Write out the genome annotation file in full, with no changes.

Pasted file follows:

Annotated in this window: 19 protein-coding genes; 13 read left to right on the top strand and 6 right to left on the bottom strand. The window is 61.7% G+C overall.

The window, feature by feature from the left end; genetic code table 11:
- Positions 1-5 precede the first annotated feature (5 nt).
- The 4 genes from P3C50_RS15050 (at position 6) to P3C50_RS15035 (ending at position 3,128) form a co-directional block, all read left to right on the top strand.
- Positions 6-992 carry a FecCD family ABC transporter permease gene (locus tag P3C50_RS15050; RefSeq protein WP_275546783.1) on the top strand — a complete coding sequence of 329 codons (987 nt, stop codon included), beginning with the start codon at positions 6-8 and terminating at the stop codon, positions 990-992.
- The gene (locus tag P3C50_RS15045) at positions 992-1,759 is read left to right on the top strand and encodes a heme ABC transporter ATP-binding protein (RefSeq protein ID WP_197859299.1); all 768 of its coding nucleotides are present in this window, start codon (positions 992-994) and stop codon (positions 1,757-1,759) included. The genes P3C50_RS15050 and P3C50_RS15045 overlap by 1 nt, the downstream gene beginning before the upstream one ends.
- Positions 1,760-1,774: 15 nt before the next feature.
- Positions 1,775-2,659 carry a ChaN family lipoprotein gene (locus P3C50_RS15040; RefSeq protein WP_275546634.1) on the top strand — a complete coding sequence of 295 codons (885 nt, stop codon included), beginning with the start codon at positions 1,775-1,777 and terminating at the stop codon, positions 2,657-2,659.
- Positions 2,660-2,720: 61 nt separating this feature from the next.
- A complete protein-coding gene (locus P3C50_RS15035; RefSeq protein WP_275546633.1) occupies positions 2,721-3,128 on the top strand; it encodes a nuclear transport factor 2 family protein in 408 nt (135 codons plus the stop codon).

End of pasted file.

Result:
Annotated in this window: 19 protein-coding genes; 13 read left to right on the top strand and 6 right to left on the bottom strand. The window is 61.7% G+C overall.

The window, feature by feature from the left end; genetic code table 11:
- Positions 1-5 precede the first annotated feature (5 nt).
- The 4 genes from P3C50_RS15050 (at position 6) to P3C50_RS15035 (ending at position 3,128) form a co-directional block, all read left to right on the top strand.
- Positions 6-992 carry a FecCD family ABC transporter permease gene (locus tag P3C50_RS15050; RefSeq protein WP_275546783.1) on the top strand — a complete coding sequence of 329 codons (987 nt, stop codon included), beginning with the start codon at positions 6-8 and terminating at the stop codon, positions 990-992.
- The gene (locus tag P3C50_RS15045) at positions 992-1,759 is read left to right on the top strand and encodes a heme ABC transporter ATP-binding protein (RefSeq protein ID WP_197859299.1); all 768 of its coding nucleotides are present in this window, start codon (positions 992-994) and stop codon (positions 1,757-1,759) included. The genes P3C50_RS15050 and P3C50_RS15045 overlap by 1 nt, the downstream gene beginning before the upstream one ends.
- Positions 1,760-1,774: 15 nt before the next feature.
- Positions 1,775-2,659 carry a ChaN family lipoprotein gene (locus P3C50_RS15040; RefSeq protein WP_275546634.1) on the top strand — a complete coding sequence of 295 codons (885 nt, stop codon included), beginning with the start codon at positions 1,775-1,777 and terminating at the stop codon, positions 2,657-2,659.
- Positions 2,660-2,720: 61 nt separating this feature from the next.
- A complete protein-coding gene (locus P3C50_RS15035; RefSeq protein WP_275546633.1) occupies positions 2,721-3,128 on the top strand; it encodes a nuclear transport factor 2 family protein in 408 nt (135 codons plus the stop codon).